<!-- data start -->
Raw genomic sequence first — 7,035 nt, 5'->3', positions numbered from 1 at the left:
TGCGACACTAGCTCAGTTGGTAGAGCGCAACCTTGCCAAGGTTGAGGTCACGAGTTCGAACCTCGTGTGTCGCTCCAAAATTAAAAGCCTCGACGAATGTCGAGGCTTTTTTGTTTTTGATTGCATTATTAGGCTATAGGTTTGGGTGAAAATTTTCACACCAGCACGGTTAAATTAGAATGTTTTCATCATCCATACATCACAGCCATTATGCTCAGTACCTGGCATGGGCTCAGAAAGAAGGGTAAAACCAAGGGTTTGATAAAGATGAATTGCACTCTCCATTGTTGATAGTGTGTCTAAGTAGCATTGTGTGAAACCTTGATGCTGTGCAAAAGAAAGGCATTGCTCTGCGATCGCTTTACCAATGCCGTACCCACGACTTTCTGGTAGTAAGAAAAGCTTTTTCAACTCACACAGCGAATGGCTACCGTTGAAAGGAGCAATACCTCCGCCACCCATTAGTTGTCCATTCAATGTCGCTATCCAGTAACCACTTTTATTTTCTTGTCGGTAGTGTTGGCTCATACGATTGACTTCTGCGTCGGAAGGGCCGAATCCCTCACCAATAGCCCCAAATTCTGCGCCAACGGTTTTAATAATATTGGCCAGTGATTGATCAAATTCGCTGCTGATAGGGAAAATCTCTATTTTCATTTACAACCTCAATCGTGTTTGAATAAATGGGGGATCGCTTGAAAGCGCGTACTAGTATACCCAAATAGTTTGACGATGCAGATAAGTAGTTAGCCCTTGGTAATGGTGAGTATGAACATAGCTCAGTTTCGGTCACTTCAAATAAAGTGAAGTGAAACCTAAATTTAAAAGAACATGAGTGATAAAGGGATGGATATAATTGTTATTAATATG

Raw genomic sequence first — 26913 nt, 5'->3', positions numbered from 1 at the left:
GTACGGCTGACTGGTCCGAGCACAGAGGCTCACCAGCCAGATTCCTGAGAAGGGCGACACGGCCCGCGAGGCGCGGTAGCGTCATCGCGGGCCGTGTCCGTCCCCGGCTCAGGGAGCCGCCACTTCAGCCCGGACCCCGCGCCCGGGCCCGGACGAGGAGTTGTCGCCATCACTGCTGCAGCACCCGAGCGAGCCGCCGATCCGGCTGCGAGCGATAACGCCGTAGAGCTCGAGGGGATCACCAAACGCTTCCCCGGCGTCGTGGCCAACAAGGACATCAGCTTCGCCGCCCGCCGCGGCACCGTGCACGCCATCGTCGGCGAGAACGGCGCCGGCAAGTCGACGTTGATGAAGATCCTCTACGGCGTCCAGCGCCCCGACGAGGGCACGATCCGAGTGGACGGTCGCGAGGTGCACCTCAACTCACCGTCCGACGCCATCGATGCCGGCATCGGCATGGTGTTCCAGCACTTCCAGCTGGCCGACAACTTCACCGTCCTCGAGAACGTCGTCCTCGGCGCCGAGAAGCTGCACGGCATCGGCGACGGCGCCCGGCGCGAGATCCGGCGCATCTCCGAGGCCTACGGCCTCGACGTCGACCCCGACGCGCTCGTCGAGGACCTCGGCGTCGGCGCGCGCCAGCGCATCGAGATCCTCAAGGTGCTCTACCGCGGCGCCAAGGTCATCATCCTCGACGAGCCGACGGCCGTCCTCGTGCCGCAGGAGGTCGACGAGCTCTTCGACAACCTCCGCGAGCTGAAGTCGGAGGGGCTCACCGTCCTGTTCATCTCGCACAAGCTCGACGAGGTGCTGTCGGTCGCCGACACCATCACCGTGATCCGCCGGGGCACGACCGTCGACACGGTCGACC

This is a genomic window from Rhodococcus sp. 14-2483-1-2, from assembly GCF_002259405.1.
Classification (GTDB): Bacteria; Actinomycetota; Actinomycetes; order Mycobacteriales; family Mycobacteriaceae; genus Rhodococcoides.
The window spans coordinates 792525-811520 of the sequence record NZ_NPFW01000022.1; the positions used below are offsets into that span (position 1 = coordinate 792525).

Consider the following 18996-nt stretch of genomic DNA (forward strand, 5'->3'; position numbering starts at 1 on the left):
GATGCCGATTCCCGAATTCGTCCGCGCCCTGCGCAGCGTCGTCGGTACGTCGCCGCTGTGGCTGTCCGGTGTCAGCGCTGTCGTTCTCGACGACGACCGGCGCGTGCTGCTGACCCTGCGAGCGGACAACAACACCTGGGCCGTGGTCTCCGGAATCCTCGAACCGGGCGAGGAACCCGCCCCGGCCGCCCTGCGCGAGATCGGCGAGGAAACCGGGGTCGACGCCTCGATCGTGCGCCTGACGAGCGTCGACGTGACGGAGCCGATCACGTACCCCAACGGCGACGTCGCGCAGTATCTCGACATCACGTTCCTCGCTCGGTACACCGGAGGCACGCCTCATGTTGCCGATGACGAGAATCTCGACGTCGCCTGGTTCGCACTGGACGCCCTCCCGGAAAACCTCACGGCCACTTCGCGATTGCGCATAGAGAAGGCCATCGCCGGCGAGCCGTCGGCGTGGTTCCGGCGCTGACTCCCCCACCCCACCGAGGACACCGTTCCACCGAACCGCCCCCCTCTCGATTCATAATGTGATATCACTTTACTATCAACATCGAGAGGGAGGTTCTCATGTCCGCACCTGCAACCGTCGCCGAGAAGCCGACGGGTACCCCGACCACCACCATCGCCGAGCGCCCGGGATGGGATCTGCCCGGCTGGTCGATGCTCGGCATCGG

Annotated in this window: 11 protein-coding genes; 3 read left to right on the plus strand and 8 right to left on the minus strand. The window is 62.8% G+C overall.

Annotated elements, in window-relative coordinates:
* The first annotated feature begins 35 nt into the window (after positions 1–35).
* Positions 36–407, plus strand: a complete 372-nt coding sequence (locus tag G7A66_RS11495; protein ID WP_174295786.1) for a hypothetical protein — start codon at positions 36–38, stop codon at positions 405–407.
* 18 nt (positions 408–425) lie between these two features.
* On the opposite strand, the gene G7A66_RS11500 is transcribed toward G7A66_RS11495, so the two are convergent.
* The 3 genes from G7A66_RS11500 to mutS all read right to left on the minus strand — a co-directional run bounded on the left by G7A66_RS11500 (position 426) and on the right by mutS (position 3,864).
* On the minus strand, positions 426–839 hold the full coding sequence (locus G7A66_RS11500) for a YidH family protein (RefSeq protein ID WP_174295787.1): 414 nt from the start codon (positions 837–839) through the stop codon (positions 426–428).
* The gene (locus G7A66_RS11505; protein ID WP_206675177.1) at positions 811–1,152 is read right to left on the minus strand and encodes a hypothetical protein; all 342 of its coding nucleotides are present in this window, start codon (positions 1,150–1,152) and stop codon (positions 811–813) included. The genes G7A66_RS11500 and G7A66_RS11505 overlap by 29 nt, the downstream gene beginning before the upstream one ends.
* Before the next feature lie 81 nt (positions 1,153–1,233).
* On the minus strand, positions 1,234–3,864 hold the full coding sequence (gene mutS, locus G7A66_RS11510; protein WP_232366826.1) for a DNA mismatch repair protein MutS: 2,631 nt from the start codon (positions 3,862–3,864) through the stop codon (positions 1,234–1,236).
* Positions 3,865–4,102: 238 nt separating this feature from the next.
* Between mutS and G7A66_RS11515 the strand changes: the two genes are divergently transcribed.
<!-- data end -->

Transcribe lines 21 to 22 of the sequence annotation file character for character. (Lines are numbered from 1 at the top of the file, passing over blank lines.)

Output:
* Positions 3,865–4,102: 238 nt separating this feature from the next.
* Between mutS and G7A66_RS11515 the strand changes: the two genes are divergently transcribed.